Alarmed by the conclusions of the last report of the Intergovernmental Group of Experts on Climate Change, adopted on 8 October 2018 by the delegations of State Parties in Incheon (South Korea), which makes the future of the planet more dependent than ever on decisions related to human activity, and by the absolute silence of political leaders regarding this report;
Concerned by the inability of the signatory States to the Paris Agreement (2015) to implement their commitment to maintain or reduce their own GHG emissions in order to achieve the overall target of +2°, which is reduced again today;
Being aware of the difficulties of the drafting and future implementation of the Rule Book of the above Agreement by numerous signatory states with their very diverse levels of political, economic and social development as well as a very uneven level of awareness and regulation of human rights;
Considering the Universal Declaration of Human Rights of 10 December 1948, whose 70th anniversary will coincide with COP24;
Considering the specific reference to human rights in the Stockholm (1972) and Rio (1992 and 2012) Earth Summits ;
Considering that the United Nations Framework Agreement on Climate Change adopted in Rio in 1992 stipulates that "The Parties should protect the climate system for the benefit of present and future generations of humankind, on the basis of equity and in accordance with their common but differentiated responsibilities and respective capabilities";
Recalling that the Millennium Development Goals state that those concerning health and environmental protection can be achieved while guaranteeing human rights; that the development goals 13-16 are focussed on environment and climate questions and that the COP23 decision 3 recommends an equal representation of women and men on all levels of decision making and of the fight against climate change ;
Considering the principles and values promoted by the Council of Europe, through its founding text, the European Convention on Human Rights (1950), but also through the European Social Charter (1996), the Bern Convention on the Conservation of European Wildlife and Natural Habitats (1979) and the European Landscape Convention (2000);
Considering the Recommendation CM/Rec(2002)1 of the Committee of Ministers of the Council of Europe on the Guiding Principles for Sustainable Spatial Development of the European Continent;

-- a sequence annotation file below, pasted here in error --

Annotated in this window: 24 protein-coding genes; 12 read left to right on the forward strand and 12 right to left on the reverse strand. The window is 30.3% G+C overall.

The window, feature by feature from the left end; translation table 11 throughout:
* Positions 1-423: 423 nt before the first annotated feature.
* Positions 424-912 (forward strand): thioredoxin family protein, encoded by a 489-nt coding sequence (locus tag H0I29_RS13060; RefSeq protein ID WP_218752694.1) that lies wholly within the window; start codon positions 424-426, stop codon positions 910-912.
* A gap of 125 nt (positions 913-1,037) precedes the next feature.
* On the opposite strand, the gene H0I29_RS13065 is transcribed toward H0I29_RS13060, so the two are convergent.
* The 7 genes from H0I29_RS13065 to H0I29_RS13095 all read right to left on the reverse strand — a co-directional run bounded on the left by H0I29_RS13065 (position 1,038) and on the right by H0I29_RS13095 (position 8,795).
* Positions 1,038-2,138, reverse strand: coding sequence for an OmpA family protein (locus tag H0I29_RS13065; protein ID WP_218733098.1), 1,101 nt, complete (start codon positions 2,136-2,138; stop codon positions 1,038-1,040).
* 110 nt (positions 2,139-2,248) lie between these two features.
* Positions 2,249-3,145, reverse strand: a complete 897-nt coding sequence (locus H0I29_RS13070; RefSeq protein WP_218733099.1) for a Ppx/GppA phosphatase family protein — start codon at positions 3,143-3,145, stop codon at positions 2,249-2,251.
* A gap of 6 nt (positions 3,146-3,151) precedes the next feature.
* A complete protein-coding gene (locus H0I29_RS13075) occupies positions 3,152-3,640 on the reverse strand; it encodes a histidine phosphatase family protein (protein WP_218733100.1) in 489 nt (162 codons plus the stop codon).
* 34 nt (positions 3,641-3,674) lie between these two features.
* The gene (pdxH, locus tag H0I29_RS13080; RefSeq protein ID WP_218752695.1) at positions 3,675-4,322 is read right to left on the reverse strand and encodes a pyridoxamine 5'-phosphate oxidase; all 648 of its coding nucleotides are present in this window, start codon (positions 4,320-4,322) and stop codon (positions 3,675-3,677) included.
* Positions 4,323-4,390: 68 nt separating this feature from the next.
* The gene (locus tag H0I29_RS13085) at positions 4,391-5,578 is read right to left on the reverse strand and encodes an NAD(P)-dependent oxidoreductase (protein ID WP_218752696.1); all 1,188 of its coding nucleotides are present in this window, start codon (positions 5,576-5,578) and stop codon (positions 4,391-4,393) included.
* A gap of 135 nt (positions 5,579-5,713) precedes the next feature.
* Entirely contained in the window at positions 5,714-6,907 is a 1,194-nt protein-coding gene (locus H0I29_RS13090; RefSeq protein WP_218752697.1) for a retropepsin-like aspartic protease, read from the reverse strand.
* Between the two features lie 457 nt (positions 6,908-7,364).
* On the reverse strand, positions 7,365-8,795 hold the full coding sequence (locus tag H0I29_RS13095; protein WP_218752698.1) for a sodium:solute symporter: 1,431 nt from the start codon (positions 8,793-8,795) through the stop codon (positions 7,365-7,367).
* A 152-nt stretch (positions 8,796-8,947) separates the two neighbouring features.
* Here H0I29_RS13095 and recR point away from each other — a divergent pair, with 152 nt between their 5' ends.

Recalling the Recommendation 1885(2009) of the Parliamentary Assembly of the Council of Europe on the drafting of an additional protocol to the European Convention on Human Rights concerning the right to a healthy environment;
Appreciating that public access to information and justice and public participation in decision-making, recognised in principle 10 of the Rio Declaration on the Environment and Development as essential human rights, have been formalised in the Convention on Access to Information, Public Participation and Access to Justice in Environmental Matters (Aarhus Convention, 1998);
Considering the Guidelines CM(2017)83 on civil participation in political decision-making of 27 September 2017 and Recommendation CM/Rec(2018)4 of 21 March 2018 adopted by the Committee of Ministers of the Council of Europe on citizens' participation in public life at local level;
Supporting the statement of the United Nations Special Rapporteur on Human Rights and the Environment of 8 October 2018 at the date of the publication of the latest IPCC report that: "Climate change is considered to be one of the greatest threats to human rights... It has and will have devastating effects on a wide range of human rights, including the right to life, health, food, housing and water, as well as the right to a healthy environment.";
Considering the above-mentioned report, which recalls the absolute urgency of respecting the Paris Agreements to keep the increase in global temperature below 1.5°;
The NGOs with participatory status with the Council of Europe:
- affirm the utmost importance of placing climate change at the top of the agenda in order to ensure the future of humanity and the planet;
- are convinced that the necessary and urgent solutions can only be found by involving the whole of civil society at all levels of mobilisation and decision-making;
- demand that international negotiations go beyond the strict context of greenhouse gas reductions and include the protection of the fundamental rights of all human beings, taking into account the impact of all phenomena related to climate change on the enjoyment of these rights;